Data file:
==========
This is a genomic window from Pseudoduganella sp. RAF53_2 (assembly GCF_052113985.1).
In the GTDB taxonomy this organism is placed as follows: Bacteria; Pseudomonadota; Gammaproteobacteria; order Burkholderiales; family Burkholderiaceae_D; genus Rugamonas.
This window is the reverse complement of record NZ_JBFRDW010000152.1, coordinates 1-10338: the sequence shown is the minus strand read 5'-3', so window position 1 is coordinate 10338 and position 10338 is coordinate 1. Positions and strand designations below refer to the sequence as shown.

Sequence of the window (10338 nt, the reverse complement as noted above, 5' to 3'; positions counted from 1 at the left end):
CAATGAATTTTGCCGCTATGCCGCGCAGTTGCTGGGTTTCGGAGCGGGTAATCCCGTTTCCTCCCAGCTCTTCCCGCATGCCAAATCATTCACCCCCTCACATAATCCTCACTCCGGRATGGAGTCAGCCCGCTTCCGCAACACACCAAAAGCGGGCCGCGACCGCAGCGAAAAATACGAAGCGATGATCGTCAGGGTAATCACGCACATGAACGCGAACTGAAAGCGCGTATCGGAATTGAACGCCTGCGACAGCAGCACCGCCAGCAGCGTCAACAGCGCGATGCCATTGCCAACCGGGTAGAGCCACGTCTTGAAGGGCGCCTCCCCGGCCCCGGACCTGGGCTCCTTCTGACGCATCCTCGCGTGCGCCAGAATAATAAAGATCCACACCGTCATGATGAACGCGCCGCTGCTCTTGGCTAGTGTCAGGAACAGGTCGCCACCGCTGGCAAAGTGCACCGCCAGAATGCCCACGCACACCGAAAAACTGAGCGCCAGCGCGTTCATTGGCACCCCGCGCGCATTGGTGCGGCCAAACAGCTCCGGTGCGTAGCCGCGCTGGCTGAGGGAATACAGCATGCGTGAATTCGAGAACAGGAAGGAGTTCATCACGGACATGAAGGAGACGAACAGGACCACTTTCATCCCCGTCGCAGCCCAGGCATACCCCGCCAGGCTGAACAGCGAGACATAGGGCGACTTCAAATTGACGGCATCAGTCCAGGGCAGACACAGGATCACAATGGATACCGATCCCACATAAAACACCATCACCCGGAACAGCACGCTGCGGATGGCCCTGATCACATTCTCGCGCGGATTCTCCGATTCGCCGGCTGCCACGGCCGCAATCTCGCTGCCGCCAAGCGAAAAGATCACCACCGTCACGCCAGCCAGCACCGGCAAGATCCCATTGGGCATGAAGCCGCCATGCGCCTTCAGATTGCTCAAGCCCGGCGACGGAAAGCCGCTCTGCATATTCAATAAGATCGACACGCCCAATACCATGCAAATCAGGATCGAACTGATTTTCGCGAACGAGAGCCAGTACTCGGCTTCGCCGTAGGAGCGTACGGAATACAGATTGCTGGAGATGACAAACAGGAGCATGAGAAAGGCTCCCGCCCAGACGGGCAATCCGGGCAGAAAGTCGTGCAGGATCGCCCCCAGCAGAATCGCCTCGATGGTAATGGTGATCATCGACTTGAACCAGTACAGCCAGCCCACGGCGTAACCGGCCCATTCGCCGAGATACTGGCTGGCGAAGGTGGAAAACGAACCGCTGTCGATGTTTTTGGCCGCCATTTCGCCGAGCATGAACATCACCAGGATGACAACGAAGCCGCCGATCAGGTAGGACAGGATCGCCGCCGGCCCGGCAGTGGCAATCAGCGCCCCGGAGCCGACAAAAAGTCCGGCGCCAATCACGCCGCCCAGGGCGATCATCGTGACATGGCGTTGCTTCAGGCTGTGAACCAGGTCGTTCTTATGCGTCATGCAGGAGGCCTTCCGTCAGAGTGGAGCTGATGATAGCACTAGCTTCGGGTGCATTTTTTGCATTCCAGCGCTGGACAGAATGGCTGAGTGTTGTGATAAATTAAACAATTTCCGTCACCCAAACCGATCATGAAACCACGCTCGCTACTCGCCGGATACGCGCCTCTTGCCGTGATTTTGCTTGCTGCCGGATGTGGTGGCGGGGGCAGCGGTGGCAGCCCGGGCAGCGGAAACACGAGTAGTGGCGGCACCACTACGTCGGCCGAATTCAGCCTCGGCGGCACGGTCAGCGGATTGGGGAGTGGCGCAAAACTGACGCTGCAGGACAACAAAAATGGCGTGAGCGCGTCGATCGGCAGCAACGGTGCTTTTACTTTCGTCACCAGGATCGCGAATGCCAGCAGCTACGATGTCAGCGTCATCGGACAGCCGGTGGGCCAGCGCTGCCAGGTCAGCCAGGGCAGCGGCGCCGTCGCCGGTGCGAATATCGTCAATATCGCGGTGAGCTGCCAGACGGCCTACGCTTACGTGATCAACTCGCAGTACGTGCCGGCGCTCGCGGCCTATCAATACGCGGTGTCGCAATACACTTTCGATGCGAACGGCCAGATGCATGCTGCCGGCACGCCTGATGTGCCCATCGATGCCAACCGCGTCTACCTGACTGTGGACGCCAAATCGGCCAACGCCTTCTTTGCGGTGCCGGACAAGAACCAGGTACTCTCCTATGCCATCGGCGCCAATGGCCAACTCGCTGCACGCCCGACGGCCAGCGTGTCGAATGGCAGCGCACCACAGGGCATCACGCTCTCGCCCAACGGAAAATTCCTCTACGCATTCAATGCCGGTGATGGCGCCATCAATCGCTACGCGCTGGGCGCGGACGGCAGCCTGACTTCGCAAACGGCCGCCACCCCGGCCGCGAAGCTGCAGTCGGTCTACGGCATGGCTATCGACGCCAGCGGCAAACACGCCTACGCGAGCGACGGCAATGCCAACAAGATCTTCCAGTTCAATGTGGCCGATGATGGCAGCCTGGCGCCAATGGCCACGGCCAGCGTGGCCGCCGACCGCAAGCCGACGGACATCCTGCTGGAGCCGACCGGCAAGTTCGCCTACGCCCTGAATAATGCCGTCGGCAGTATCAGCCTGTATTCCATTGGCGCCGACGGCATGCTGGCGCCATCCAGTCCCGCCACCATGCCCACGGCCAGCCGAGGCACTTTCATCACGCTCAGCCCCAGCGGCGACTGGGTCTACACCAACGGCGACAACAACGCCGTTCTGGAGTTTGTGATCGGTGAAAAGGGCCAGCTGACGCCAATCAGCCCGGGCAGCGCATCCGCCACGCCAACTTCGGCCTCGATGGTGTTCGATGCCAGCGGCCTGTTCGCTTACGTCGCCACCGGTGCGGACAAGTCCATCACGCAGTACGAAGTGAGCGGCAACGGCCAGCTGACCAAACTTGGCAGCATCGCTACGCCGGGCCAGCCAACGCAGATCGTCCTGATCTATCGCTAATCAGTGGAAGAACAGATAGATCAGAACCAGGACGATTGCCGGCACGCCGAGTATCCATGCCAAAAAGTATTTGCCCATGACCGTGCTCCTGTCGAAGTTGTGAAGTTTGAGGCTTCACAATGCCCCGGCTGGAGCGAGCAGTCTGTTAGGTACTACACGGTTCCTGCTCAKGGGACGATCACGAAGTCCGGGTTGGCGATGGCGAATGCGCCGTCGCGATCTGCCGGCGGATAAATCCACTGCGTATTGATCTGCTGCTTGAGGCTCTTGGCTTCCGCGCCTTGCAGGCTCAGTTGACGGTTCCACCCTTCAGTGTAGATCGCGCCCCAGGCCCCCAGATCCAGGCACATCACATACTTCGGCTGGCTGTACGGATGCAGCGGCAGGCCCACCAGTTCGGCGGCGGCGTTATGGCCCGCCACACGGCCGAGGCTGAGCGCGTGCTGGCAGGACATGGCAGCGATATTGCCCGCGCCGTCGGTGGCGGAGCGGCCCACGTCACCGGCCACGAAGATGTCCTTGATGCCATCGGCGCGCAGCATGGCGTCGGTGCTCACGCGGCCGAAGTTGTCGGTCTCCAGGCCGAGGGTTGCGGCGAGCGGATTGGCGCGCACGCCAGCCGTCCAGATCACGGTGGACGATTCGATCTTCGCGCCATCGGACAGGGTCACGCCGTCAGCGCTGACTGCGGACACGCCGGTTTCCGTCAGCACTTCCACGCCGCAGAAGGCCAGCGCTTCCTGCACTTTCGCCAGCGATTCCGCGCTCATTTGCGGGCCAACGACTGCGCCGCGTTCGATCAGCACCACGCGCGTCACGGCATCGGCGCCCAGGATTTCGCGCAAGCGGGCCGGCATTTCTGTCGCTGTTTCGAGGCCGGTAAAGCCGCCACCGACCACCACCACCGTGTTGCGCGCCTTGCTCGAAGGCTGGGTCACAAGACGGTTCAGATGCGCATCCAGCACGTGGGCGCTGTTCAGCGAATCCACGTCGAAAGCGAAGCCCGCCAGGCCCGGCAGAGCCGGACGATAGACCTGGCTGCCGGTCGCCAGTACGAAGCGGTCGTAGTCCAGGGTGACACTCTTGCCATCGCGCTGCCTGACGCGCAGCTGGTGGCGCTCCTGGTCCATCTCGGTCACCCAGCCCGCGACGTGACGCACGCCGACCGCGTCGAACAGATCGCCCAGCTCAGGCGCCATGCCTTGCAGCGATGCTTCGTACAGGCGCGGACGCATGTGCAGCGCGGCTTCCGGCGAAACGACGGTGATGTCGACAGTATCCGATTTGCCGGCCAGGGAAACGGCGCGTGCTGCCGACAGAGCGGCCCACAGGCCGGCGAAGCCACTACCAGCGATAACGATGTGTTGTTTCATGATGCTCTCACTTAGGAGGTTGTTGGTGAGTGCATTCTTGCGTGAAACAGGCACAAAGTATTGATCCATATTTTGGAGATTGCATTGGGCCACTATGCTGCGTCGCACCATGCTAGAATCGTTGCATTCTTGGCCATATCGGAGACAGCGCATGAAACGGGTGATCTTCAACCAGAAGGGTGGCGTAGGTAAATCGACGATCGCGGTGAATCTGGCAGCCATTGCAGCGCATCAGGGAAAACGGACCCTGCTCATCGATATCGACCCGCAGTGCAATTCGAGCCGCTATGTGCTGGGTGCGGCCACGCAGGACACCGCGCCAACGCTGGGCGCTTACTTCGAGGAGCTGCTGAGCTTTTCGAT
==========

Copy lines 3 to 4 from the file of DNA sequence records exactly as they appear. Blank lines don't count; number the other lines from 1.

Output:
This window is the reverse complement of record NZ_JBFRDW010000152.1, coordinates 1-10338: the sequence shown is the minus strand read 5'-3', so window position 1 is coordinate 10338 and position 10338 is coordinate 1. Positions and strand designations below refer to the sequence as shown.

Sequence of the window (10338 nt, the reverse complement as noted above, 5' to 3'; positions counted from 1 at the left end):